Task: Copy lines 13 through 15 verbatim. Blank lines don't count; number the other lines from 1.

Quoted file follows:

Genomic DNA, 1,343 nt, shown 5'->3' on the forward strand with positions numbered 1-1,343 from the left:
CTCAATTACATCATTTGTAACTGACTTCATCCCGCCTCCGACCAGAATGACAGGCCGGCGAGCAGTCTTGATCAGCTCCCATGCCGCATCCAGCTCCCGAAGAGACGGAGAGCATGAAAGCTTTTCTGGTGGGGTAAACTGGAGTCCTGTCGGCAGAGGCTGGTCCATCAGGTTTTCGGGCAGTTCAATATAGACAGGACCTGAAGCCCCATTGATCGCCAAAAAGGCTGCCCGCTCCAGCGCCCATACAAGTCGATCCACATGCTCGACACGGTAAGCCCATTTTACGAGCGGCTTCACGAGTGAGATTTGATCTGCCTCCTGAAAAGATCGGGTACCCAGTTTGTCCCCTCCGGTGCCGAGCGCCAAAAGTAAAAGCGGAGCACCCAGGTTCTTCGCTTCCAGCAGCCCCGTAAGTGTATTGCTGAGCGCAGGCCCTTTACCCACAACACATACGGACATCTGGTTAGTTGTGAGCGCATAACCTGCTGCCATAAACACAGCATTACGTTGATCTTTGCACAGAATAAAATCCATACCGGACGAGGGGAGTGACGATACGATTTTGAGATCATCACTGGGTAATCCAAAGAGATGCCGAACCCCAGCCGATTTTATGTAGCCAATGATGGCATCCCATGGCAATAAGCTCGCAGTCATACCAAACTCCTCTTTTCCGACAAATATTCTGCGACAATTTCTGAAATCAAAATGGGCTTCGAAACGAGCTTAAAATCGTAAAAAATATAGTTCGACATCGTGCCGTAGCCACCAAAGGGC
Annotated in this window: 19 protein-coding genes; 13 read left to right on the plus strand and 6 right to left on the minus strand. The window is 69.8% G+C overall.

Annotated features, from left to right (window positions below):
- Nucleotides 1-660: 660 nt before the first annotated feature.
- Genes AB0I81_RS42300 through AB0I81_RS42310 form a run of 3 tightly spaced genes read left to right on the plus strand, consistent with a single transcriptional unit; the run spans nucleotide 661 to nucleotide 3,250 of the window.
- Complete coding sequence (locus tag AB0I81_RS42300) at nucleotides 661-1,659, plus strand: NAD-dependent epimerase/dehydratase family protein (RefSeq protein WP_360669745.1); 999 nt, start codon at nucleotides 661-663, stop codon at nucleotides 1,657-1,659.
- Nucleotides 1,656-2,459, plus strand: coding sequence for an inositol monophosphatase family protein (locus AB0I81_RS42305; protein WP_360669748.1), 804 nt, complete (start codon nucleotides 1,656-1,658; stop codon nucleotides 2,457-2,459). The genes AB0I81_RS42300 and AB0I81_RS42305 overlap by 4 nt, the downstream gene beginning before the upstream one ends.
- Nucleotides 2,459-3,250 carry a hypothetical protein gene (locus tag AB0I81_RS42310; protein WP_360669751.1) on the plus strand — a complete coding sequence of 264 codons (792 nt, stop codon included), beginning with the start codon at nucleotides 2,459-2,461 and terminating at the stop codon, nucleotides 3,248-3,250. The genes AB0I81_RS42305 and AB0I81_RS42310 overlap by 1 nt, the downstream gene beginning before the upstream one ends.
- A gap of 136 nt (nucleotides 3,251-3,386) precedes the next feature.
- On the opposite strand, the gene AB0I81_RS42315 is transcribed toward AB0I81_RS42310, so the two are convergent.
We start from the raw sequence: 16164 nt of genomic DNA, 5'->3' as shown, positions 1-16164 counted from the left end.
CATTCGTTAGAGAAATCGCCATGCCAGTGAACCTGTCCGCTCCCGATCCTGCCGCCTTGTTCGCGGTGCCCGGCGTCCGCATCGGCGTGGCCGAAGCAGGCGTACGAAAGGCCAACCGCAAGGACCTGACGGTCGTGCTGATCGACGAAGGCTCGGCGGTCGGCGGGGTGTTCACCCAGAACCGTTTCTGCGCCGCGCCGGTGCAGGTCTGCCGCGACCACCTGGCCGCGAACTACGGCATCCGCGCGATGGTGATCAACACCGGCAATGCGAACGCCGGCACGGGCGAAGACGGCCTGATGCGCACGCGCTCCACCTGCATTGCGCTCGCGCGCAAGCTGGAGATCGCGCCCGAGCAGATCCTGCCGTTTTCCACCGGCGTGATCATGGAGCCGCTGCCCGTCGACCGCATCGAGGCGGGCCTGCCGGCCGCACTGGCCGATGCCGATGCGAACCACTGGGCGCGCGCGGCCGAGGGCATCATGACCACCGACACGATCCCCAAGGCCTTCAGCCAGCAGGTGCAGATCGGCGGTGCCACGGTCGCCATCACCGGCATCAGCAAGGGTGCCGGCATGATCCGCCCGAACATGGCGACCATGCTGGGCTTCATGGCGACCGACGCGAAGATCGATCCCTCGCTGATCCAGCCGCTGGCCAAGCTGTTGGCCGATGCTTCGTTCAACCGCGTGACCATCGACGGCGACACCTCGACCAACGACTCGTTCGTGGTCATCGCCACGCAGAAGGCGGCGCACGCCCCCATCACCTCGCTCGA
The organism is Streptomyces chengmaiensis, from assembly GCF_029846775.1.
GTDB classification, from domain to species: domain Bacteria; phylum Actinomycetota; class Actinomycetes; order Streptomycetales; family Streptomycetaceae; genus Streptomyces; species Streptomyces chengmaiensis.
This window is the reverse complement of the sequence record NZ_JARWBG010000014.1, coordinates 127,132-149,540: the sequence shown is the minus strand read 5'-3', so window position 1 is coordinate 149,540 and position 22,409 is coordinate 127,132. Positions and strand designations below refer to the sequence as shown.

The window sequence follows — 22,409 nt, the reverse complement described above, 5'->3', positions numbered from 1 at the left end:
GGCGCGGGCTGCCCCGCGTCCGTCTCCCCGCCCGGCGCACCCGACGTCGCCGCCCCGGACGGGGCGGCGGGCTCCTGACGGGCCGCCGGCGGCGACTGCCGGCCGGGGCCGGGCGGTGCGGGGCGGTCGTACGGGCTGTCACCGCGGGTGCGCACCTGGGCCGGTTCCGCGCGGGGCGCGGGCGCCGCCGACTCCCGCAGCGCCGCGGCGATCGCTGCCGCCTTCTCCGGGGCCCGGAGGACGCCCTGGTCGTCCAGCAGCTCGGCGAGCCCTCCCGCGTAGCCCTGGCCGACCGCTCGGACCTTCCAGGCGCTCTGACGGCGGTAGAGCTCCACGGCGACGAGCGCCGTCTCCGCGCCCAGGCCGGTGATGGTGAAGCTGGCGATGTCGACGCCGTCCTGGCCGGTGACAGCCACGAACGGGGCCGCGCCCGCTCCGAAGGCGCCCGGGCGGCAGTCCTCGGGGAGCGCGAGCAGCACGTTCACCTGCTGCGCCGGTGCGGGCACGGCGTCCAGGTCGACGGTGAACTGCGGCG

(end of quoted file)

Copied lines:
CATTCGTTAGAGAAATCGCCATGCCAGTGAACCTGTCCGCTCCCGATCCTGCCGCCTTGTTCGCGGTGCCCGGCGTCCGCATCGGCGTGGCCGAAGCAGGCGTACGAAAGGCCAACCGCAAGGACCTGACGGTCGTGCTGATCGACGAAGGCTCGGCGGTCGGCGGGGTGTTCACCCAGAACCGTTTCTGCGCCGCGCCGGTGCAGGTCTGCCGCGACCACCTGGCCGCGAACTACGGCATCCGCGCGATGGTGATCAACACCGGCAATGCGAACGCCGGCACGGGCGAAGACGGCCTGATGCGCACGCGCTCCACCTGCATTGCGCTCGCGCGCAAGCTGGAGATCGCGCCCGAGCAGATCCTGCCGTTTTCCACCGGCGTGATCATGGAGCCGCTGCCCGTCGACCGCATCGAGGCGGGCCTGCCGGCCGCACTGGCCGATGCCGATGCGAACCACTGGGCGCGCGCGGCCGAGGGCATCATGACCACCGACACGATCCCCAAGGCCTTCAGCCAGCAGGTGCAGATCGGCGGTGCCACGGTCGCCATCACCGGCATCAGCAAGGGTGCCGGCATGATCCGCCCGAACATGGCGACCATGCTGGGCTTCATGGCGACCGACGCGAAGATCGATCCCTCGCTGATCCAGCCGCTGGCCAAGCTGTTGGCCGATGCTTCGTTCAACCGCGTGACCATCGACGGCGACACCTCGACCAACGACTCGTTCGTGGTCATCGCCACGCAGAAGGCGGCGCACGCCCCCATCACCTCGCTCGA
The organism is Streptomyces chengmaiensis, from assembly GCF_029846775.1.
GTDB classification, from domain to species: domain Bacteria; phylum Actinomycetota; class Actinomycetes; order Streptomycetales; family Streptomycetaceae; genus Streptomyces; species Streptomyces chengmaiensis.